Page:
Marc Eberhard received his Bachelor of Science in Civil Engineering from the UC Berkeley in 1984. After working for the Bridge Design Division of the California Department of Transportation, he attended the University of Illinois at Urbana-Champaign, where he received his Master's Degree (1987) and PhD (1989).
Marc Eberhard joined the faculty at the University of Washington in 1989. He received the Presidential Young Investigator's Award from the National Science Foundation in 1991, the ASCE Reese Research Prize in 1994, the PCI Zollman Award in 2013 and the ASCE T.Y. Lin Award in 2014.
Marc Eberhard teaches course on structural analysis, reinforced and prestressed concrete structures, and earthquake engineering. His current research focuses on the rapid construction and performance of reinforced and prestressed concrete building and bridges, subjected to gravity loads, earthquakes and tsunamis.
- Ph.D. in Civil Engineering, University of Illinois-Urbana, 1989
- M.S. in Civil Engineering, University of Illinois-Urbana, 1987
- B.S. in Civil Engineering/Materials Science and Engineering, University of California, Berkeley, 1984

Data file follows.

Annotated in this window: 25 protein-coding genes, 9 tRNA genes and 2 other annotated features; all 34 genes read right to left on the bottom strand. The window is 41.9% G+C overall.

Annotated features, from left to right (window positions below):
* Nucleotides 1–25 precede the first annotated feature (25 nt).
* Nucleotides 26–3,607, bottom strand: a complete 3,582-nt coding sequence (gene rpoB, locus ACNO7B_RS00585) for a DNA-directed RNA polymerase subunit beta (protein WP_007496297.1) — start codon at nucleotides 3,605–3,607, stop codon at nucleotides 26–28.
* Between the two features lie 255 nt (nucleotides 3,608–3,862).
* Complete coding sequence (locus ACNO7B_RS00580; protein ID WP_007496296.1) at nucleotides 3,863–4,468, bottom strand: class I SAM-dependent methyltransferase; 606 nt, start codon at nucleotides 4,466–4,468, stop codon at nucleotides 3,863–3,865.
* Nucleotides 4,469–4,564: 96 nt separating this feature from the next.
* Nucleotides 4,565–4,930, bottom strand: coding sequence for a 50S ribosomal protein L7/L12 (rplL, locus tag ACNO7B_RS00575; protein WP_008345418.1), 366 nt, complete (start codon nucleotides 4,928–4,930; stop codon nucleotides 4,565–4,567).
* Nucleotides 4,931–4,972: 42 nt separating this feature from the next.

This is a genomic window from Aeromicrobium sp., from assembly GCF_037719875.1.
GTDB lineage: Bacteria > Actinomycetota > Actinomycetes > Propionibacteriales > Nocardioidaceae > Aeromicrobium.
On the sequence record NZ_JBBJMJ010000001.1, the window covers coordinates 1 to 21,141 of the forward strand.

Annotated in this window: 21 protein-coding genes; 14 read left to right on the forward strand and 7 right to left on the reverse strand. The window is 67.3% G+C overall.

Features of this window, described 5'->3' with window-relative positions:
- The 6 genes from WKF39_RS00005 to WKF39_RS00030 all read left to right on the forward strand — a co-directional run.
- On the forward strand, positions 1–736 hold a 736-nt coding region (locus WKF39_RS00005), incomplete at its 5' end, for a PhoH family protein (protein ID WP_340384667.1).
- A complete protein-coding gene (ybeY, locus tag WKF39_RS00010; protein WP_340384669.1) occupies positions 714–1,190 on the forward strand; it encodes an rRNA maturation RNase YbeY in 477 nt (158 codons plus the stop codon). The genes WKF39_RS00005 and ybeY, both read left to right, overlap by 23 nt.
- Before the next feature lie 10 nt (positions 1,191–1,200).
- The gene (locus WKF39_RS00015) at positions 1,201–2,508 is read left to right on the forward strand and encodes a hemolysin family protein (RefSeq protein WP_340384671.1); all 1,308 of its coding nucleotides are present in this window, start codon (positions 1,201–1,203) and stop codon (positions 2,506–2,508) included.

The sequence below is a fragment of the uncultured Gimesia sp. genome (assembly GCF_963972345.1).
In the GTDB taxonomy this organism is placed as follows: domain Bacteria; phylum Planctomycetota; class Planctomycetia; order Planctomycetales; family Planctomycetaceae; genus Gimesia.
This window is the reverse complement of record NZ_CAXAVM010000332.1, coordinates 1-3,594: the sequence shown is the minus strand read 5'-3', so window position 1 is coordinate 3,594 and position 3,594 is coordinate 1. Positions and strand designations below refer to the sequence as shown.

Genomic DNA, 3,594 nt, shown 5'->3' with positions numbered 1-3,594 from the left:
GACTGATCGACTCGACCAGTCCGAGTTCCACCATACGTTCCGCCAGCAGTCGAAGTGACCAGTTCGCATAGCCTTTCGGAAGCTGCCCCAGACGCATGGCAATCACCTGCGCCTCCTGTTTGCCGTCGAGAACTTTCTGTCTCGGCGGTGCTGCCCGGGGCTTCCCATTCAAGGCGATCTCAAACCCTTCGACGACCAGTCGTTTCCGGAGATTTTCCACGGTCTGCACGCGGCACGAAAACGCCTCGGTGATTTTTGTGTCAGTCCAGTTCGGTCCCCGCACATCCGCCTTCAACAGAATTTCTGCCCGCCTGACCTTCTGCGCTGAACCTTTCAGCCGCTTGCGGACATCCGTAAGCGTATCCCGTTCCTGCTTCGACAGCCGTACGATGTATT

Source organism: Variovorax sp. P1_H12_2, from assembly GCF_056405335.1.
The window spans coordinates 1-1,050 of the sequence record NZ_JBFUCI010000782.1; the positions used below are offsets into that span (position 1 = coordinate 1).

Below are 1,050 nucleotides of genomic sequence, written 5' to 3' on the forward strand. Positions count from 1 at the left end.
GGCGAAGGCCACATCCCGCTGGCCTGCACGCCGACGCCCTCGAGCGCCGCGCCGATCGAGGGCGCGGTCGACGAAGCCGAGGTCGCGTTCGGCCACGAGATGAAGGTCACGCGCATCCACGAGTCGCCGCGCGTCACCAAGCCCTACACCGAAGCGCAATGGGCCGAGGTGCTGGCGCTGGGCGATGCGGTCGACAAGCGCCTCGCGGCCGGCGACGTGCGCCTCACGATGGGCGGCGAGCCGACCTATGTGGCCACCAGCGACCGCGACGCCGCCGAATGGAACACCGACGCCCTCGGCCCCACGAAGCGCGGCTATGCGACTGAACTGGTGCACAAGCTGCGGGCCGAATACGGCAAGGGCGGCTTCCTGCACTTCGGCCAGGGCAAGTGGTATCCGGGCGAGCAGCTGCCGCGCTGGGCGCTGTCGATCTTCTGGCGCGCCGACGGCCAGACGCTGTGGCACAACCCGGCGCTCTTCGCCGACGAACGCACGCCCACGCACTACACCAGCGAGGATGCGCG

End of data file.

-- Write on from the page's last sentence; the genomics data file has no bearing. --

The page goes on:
Honors & awards
- Academic Engineer of the Year. Puget Sound Engineering Council, 2018
- T.Y. Lin Award, American Society of Civil Engineers, 2014.
- Charles Z. Zollman Award, 2013. Precast/Prestressed Concrete Institute.
- Award of Special Recognition and Appreciation, 2010, Earthquake Engineering Research Institute (for leading EERI/USGS advance reconnaissance team to Haiti)
- Outstanding Contribution, 2008, Network for Earthquake Engineering Simulation
- Fellow of American Concrete Institute (ACI), 2000
- Raymond C. Reese Research Prize, 1994, American Society of Civil Engineers
Op-ed: Prepare wisely for earthquakes
Co-authors and professors Jeffrey Berman and Marc Eberhard point out that Seattle area faults are not unlike those in Turkey — and thousands of older buildings are still vulnerable.
Bridging the gap
It may be impossible to predict when a M9 earthquake may strike the region, but researchers have succeeded in predicting a crucial detail: the likelihood that bridges will be passable following such an event.
Big results for ‘the big one’
Most people know that the Pacific Northwest is overdue for a catastrophic earthquake. But they may not know that CEE faculty are actively working to reduce the consequences.